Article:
selecting "Open In Marked 2".
To bind it to a keyboard shortcut, select the Code > Preferences > Keyboard Shortcuts
menu to open the keyboard shortcuts editor. Type
marked to narrow the list
of commands, and then double-click on "Open in Marked 2". Type the keyboard shortcut
you want, and press Return.
See Key Bindings for Visual Studio Code for more information on binding shortcuts to commands.
There's one AppleScript included that performs essentially the same function as
the Open in Marked Service, but with some special accommodations for Notational
nvALT. In order to use it, two
configuration variables need to be edited at the top of the script. Open the
.applescript file in AppleScript Editor and modify the
property lines at the
top, then save it as a compiled script (scpt) file. You can then run it from the
AppleScript menu (enabled in the AppleScript Editor preferences), or from a
hotkey-capable application like
The nvALT scripts do their best to figure out the file, but don't always work. The next version of nvALT should make this a lot easier.
Marked version 1 required some watcher scripts to work with Scrivener and MarsEdit. Marked 2 has built in support for these applications, and no watcher scripts are required.
The easiest way to use these scripts is to put them in a convenient folder (I
~/scripts) and run
chmod a+x path/to/script.rb to make them executable.
You can then just type the path and script name and hit Enter (e.g.
~/scripts/everwatch.rb). They will run and watch for changes in their specific
application until you cancel the command by typing
The scripts will create a file in your home directory (modifiable in the script) called 'Marked Preview.md'. Open that file in Marked; Marked will watch that file for changes that the scripts make.
You can create LaunchAgents for any of these and run them automatically in the background if you know what you're doing. If you don't, you can still use an app like Lingon to do it.
To keep the 'Marked Preview.md' file synced with whatever note you're currently
editing in Evernote, start the script by running
Terminal. The script watches for changes to timestamps on any directory in
Evernote's data folder. This shouldn't need to be adjusted. To update Marked,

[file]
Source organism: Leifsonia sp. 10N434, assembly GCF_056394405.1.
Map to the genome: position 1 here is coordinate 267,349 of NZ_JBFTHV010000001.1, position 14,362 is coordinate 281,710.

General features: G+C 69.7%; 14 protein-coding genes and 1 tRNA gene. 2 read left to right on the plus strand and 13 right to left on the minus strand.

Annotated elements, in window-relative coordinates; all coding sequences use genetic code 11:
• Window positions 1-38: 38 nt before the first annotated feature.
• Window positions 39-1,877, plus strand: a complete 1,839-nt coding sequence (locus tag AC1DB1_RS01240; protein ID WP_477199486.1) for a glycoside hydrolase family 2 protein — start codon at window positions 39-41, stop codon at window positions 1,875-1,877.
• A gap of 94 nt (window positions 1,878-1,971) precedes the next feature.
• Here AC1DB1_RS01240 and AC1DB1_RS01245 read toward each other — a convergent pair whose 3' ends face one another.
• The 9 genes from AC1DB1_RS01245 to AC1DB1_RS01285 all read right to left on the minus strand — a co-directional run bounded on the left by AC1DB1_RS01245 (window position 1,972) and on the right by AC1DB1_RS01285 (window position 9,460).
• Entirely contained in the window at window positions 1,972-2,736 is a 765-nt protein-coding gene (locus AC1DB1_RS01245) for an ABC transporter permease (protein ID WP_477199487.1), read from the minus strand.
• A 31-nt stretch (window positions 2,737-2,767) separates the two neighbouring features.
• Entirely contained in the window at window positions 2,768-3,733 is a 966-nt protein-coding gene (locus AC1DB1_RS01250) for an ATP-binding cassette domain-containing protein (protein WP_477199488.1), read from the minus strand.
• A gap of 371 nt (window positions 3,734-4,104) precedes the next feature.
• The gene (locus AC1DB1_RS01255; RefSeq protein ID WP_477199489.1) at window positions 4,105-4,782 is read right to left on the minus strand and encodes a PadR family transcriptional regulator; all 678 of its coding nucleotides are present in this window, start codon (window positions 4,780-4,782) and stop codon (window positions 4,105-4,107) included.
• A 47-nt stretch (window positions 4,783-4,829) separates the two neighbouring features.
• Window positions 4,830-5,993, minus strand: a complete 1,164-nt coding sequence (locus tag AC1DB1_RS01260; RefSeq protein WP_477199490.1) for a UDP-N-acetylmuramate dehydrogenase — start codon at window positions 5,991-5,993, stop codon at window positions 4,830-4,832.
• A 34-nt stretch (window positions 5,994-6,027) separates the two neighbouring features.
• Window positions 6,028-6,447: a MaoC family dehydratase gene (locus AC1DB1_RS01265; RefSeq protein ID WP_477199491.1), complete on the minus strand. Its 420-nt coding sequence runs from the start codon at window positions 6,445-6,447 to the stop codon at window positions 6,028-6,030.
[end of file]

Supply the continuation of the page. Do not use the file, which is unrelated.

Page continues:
you'll need to have "~/Marked Preview.md" open and then hit "Command-S" in your
Evernote note. The autosave on Evernote will work, but it takes longer.
The HTML of the note is captured via AppleScript and run through
remove the HTML formatting. This means that embedded images won't come through,
but those probably would have broken anyway. The script is specifically
expecting you to write your notes in Markdown. If you're not, I'm not sure why
you'd want a Marked preview anyway. Inline HTML works, but you have to watch
your quote marks very carefully. Evernote likes to convert the single and double
quote marks you type into "smart quotes", which Marked doesn't interpret as
This watcher will not reliably if you have multiple Evernote user id's.
Even with "Command-S" there's still a 4-5 second delay on the update, as it takes a bit for Evernote to write out to the file, the script to poll through and notice the change, the content to be pulled via AppleScript and written to the preview file and then for Marked to pick up on the change there. Considering all of that, 4-5 seconds isn't too bad. If someone can think of a faster way, I'm certainly open to it.
If you store your notes as plain text files in NV/nvALT, you can just open the notes folder in Marked 2 and it will always display a preview of the most-recently edited file.
If you're using Notational Velocity (or my fork, nvALT), you can tell it to save your notes as text files on your drive. This script will watch these text files for updates, then display the contents of the most recently-edited note. It's a workable solution, at least until I get better integration worked into nvALT directly.
You need to configure the script to point to your chosen folder for note storage, and if you're using any unique extension, you'll need to add to or modify the list in the script. It should be pretty obvious what needs to be set if you look at the top of the script.